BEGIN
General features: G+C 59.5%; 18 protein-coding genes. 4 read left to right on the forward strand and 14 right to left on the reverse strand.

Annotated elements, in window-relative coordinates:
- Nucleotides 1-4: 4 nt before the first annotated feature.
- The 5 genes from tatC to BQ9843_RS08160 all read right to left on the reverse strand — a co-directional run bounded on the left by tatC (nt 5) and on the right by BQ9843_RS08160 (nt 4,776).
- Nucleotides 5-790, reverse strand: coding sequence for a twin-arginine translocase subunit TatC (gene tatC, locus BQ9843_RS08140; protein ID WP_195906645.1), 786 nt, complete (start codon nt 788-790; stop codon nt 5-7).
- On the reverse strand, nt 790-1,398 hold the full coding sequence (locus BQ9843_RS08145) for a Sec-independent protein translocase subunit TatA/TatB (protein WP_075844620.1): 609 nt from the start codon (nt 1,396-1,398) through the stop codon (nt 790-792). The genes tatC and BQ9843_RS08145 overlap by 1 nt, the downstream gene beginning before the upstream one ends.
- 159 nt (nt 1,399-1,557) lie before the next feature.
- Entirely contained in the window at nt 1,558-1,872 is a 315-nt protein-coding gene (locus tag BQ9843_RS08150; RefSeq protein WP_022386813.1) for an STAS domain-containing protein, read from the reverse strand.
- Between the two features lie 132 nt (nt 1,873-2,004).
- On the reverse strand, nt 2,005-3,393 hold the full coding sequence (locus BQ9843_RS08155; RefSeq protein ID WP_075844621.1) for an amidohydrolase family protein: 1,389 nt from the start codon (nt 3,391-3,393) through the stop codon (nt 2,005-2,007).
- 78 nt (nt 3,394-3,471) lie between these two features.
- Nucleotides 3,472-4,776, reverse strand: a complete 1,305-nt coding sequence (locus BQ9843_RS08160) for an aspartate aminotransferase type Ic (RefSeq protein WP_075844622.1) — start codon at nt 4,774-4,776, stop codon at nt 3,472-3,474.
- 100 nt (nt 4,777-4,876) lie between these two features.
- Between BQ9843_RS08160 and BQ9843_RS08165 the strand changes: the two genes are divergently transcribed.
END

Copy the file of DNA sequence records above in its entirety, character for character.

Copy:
General features: G+C 59.5%; 18 protein-coding genes. 4 read left to right on the forward strand and 14 right to left on the reverse strand.

Annotated elements, in window-relative coordinates:
- Nucleotides 1-4: 4 nt before the first annotated feature.
- The 5 genes from tatC to BQ9843_RS08160 all read right to left on the reverse strand — a co-directional run bounded on the left by tatC (nt 5) and on the right by BQ9843_RS08160 (nt 4,776).
- Nucleotides 5-790, reverse strand: coding sequence for a twin-arginine translocase subunit TatC (gene tatC, locus BQ9843_RS08140; protein ID WP_195906645.1), 786 nt, complete (start codon nt 788-790; stop codon nt 5-7).
- On the reverse strand, nt 790-1,398 hold the full coding sequence (locus BQ9843_RS08145) for a Sec-independent protein translocase subunit TatA/TatB (protein WP_075844620.1): 609 nt from the start codon (nt 1,396-1,398) through the stop codon (nt 790-792). The genes tatC and BQ9843_RS08145 overlap by 1 nt, the downstream gene beginning before the upstream one ends.
- 159 nt (nt 1,399-1,557) lie before the next feature.
- Entirely contained in the window at nt 1,558-1,872 is a 315-nt protein-coding gene (locus tag BQ9843_RS08150; RefSeq protein WP_022386813.1) for an STAS domain-containing protein, read from the reverse strand.
- Between the two features lie 132 nt (nt 1,873-2,004).
- On the reverse strand, nt 2,005-3,393 hold the full coding sequence (locus BQ9843_RS08155; RefSeq protein ID WP_075844621.1) for an amidohydrolase family protein: 1,389 nt from the start codon (nt 3,391-3,393) through the stop codon (nt 2,005-2,007).
- 78 nt (nt 3,394-3,471) lie between these two features.
- Nucleotides 3,472-4,776, reverse strand: a complete 1,305-nt coding sequence (locus BQ9843_RS08160) for an aspartate aminotransferase type Ic (RefSeq protein WP_075844622.1) — start codon at nt 4,774-4,776, stop codon at nt 3,472-3,474.
- 100 nt (nt 4,777-4,876) lie between these two features.
- Between BQ9843_RS08160 and BQ9843_RS08165 the strand changes: the two genes are divergently transcribed.